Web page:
Policies championed by New York’s political class to prevent the construction and modernization of our energy infrastructure has unnecessarily increased prices for families and businesses across the Empire State, unfortunately leading to fewer jobs and economic opportunities.
When public policy restricts energy supplies, the inevitable result is higher prices. In the case of electricity, the U.S. Energy Information Administration reported New England’s average electric costs in 2017 at 16.58 cents per Kilowatt-hour, the costliest regional average in the 48 contiguous states. New York electric consumers paid 14.74 cents per Kilowatt-hour, the highest outside of New England in the lower 48 except for California. In energy-rich Pennsylvania, electricity went for 10.13 per Kilowatt-hour in 2017, placing a projected policy price premium for electricity at 46% in New York and 64% in New England.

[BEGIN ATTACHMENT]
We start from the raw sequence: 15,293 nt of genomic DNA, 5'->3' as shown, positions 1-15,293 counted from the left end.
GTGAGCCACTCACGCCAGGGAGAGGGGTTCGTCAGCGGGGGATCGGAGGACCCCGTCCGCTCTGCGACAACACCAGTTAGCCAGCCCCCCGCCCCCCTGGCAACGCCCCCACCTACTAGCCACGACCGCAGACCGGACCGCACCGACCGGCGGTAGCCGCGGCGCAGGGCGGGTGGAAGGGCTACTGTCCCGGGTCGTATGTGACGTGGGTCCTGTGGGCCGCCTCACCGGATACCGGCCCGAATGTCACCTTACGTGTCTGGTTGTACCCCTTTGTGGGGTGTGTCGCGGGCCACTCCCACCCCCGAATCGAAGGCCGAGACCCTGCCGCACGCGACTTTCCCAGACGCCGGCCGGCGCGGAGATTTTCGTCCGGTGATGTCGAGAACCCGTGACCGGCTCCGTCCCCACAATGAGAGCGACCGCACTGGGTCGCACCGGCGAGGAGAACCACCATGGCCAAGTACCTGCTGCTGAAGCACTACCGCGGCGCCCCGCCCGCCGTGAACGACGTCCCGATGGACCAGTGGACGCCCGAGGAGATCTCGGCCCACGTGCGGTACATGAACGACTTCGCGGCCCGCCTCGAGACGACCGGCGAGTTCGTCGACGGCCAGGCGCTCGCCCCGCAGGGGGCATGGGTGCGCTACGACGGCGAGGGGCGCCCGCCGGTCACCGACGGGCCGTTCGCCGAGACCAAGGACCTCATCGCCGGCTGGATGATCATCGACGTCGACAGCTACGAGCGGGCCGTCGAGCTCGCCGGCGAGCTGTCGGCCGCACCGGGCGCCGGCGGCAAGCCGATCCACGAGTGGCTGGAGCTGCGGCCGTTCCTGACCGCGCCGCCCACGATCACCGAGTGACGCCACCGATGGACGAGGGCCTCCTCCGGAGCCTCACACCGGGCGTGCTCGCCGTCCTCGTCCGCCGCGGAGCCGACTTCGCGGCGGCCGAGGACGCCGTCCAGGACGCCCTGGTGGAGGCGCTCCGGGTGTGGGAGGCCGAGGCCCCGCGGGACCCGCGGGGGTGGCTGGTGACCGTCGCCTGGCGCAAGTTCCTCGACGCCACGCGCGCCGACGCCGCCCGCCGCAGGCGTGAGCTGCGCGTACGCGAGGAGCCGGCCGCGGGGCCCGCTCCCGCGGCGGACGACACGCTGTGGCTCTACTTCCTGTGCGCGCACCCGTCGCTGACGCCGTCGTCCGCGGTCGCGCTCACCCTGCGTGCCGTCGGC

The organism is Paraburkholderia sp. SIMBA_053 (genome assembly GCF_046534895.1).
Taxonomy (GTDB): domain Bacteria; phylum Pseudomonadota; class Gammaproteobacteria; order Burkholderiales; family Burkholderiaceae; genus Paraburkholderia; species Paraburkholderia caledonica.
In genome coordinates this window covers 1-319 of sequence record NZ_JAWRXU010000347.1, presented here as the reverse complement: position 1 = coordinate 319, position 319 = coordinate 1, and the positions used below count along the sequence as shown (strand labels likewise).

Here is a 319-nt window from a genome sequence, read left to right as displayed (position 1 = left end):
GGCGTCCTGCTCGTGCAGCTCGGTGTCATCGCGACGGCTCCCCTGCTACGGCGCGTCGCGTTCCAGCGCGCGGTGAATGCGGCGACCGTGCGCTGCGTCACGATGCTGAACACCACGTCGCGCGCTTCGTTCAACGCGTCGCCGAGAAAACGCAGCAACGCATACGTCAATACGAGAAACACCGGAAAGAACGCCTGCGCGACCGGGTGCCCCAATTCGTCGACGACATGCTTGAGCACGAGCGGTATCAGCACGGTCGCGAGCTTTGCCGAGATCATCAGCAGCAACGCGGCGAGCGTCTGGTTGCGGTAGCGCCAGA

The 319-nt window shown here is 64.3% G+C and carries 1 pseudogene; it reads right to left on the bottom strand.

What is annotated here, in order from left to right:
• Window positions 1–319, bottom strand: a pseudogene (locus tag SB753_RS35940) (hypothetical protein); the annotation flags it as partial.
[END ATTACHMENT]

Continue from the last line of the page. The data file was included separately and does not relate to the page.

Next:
Higher energy costs and less reliable supplies act to put further downward pressure on a regional economy that’s already been losing residents and investment to other states. The U.S. Census Bureau estimating that 167,000 more people moved out of New York to other states than moved in in 2017, with Massachusetts seeing a net loss of 27,000 to domestic migration that year. Meanwhile, Gov. Cuomo has warned of a tax revenue shortfall of $2.3 billion, as higher income New Yorkers move to avoid paying the state’s high taxes.
Read more – Forbes